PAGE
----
On the psychological and symbolic level, observed Fawaz Gerges, this was 'a shattering moment' (Petersen 2011). Mubarak – 'the public face of political authoritarianism in the Arab world' – and architect of one of its most feared security machines, had fallen to an unarmed mass movement (Petersen 2011). Amid jubilation, the movement now passed through an important phase. It became broader, deeper and more radical in aspiration and in action; at the same time, some of its early supporters began to express their anxieties and their wish to contain the agenda for change.

Creative activity filled streets the people now claimed as their own. Participants in the '18 Days' of protest in Tahrir (between 25 January and 11 February) describe a festive atmosphere, even during bitter fighting with police and armed gangs. For Keraitim and Mehrez, Tahrir had 'acquired a symbolic life of its own that [became] the sign and language of an ongoing revolution' (2012: 28). In the carnivalesque atmosphere of the Square, they identify traditions of the mulid, a popular festival celebrated in Egypt for centuries and familiar to the mass of the population, especially to the working class, urban poor and peasantry, as a rare opportunity for self-expression vis-à-vis the suffocating power of the state (see Chapter 2). The square had become a stage for song, poetry, dance and theatre; on buildings nearby popular artists commented on events with graffiti and paintings. When after early confrontations city centres became safer, children attended in huge numbers. Swing parks appeared, together with stalls selling toys and sweets usually associated with the holiday atmosphere of Eid or with the mulid.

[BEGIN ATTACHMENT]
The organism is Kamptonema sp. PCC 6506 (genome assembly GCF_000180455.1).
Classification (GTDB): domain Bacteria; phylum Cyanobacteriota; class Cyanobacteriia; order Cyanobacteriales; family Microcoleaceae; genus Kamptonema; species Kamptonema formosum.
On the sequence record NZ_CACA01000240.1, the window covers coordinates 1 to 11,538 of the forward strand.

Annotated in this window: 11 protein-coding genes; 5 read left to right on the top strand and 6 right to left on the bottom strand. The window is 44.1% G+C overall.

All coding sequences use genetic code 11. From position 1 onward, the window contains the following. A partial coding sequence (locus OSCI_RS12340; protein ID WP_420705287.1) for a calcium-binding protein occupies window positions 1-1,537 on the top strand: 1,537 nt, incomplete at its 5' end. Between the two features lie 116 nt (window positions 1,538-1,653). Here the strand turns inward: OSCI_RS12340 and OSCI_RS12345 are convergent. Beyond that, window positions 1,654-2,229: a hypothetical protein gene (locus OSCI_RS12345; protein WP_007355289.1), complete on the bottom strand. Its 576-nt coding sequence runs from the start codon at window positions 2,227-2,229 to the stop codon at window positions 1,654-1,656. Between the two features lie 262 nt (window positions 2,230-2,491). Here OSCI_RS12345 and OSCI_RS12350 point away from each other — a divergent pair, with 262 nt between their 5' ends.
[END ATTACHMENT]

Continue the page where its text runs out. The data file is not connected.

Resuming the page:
This surge in confidence was expressed in all manner of collective actions. During the most bloody confrontations of January and in the context of pervasive threats from plain-clothes police, the baltagiyya and prisoners freed by the regime to join the gangs, neighbourhood committees were established widely to ensure local security. El-Meehy quotes a founding member of a group in a poor neighbourhood of Cairo: 'Committees were everywhere in villages and cities. They became the heartbeat of Egyptian society – locally rooted and flexibly organized, informal and voluntary' (2012). Although their experiences were to prove uneven, these groups played an important role in transmitting the collective confidence of city squares into local communities. Of most lasting significance, however, was a further intensive burst of strike action affecting industry, transport and services, and embracing historic centres of labour struggle such as the Misr Spinning and Weaving Company in the Delta city of Mehalla al-Kubra, Egypt's largest workplace with some 25,000 employees. Campaigning journalist Hossam El-Hamalawy observed that the fall of Mubarak had been associated directly with entry into the mass movement of organised labour:

Mubarak managed to alienate all social classes in society. In Tahrir Square, you found sons and daughters of the Egyptian elite, together with the workers, middle-class citizens and the urban poor. But remember that it's only when the mass strikes started [...] that the regime started crumbling and the army had to force Mubarak to resign because the system was about to collapse.

(El-Hamalawy 2011a)

(Continues…)



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Table of Contents


Introduction Rabab El-Mahdi & Philip Marfleet
1 State and society Philip Marfleet
2 Economic policy: from state control to decay and corruption Ahmad El-Sayed El-Naggar
3 The land and the people Ray Bush
4 Workers' struggles under 'socialism' and neoliberalism Joel Beinin
5 The democracy movement: cycles of protest Rabab El-Mahdi
6 Islamism(s) old and new Sameh Naguib
7 Torture: a state policy Aida Seif El-Dawla
8 Mubarak in the international arena Anne Alexander
Conclusion: What's next? Rabab El-Mahdi & Philip Marfleet